A relatively high proportion of advisers (22%) are unsure of what asset class they would expect to generate the best returns over the next year, new research has found.
The study, conducted by Aegon, comes as investors face having to navigate a complex range of factors including trade tension and growth concerns, with many questioning if the longest bull market in history could be coming to an end.
Ever since the referendum in June 2016 UK equity funds have seen record outflows. Despite this, 14% of advisers put this asset in their predicted top three best performing asset classes. Similarly, although this class has recent falls, advisers also ranked US equities (22%) and emerging market equities (15%) highly.
While many consider cash to be a safe haven during times of volatility, surprisingly the research revealed that 24% of advisers predicted this to be the worst performing asset class over the next year. Following closely behind were gilts with 19% of advisers expecting them to perform the worse, and corporate bonds were ranked as the third worse asset class (8%).
Aegon highlighted that the mixed predictions of advisers reflects current market volatility and political instability.
Furthermore, the research illustrated that adviser’s opinions differed depending on their average client portfolio value. Those advisers whose clients’ have an average pot of £200,000 or more, Asia Pacific assets are predicted to be the fourth highest performing asset at 11%, compared to the 4% statistic for advisers whose average client portfolio is below £100,000.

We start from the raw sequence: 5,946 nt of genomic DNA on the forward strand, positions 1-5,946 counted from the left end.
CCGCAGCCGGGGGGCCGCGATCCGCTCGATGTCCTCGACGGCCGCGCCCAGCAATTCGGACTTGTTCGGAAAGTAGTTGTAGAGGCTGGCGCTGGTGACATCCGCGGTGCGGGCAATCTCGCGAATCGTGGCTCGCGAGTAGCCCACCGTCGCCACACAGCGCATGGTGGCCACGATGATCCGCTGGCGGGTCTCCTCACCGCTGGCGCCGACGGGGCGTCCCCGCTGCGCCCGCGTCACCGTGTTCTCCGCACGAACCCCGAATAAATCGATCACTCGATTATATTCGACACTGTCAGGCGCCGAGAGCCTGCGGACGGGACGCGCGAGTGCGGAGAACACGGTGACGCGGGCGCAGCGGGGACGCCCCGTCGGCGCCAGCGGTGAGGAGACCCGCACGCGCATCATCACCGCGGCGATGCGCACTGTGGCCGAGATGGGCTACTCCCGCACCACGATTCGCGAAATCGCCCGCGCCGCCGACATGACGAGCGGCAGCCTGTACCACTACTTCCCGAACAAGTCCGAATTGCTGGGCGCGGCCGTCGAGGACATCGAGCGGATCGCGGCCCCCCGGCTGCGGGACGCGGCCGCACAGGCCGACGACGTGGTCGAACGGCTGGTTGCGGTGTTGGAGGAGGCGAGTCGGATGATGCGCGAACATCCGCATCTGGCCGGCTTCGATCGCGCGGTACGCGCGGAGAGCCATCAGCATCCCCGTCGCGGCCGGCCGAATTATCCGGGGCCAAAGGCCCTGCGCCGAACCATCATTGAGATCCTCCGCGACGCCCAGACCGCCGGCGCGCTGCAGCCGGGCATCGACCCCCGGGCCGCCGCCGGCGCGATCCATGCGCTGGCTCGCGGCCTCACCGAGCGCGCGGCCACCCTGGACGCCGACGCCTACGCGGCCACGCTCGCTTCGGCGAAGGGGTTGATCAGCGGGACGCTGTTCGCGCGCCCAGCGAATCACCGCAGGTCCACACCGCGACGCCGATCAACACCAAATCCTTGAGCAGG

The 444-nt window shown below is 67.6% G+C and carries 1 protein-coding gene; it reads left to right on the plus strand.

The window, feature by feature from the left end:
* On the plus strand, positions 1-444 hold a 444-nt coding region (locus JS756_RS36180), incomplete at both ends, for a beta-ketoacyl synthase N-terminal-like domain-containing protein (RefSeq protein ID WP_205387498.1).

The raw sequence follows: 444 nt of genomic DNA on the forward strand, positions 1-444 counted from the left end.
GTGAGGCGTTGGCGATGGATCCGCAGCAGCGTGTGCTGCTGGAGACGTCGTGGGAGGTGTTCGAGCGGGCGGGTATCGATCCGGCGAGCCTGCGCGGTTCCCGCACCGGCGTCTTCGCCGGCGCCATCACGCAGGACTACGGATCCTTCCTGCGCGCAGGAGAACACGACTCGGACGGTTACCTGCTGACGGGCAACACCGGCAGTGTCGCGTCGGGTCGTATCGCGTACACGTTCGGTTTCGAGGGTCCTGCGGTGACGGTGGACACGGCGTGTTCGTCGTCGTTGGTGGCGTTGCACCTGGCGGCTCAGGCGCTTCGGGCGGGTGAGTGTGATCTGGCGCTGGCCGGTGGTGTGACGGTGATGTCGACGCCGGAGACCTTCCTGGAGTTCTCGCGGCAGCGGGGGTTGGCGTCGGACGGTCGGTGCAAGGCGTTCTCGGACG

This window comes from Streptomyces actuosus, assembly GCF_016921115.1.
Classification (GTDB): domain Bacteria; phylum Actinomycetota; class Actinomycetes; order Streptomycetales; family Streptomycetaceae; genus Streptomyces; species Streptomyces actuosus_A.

Similarly, advisers whose clients’ have an average pot of under £100,000 are more likely (6%) than advisers whose clients’ have an average pot of over £200,000 (2%) to expect Japanese equities to perform well in the next 12 months.
Commenting, Aegon investment director Nick Dixon said: “In this highly volatile investment landscape, advisers are right to question whether the longest bull market in history could be coming to an end. When it comes to investment decisions, advisers and investors are having to face a number of concerns head on. This includes the impact of geopolitical stress on emerging markets, equity valuations, and potential impact of Brexit on UK equities.
“However, our research shows that advisers remain level-headed in the face of a very fickle market. Advisers are right to remain focused on long-term returns, diversification, and avoid reacting to fast moving market conditions.”
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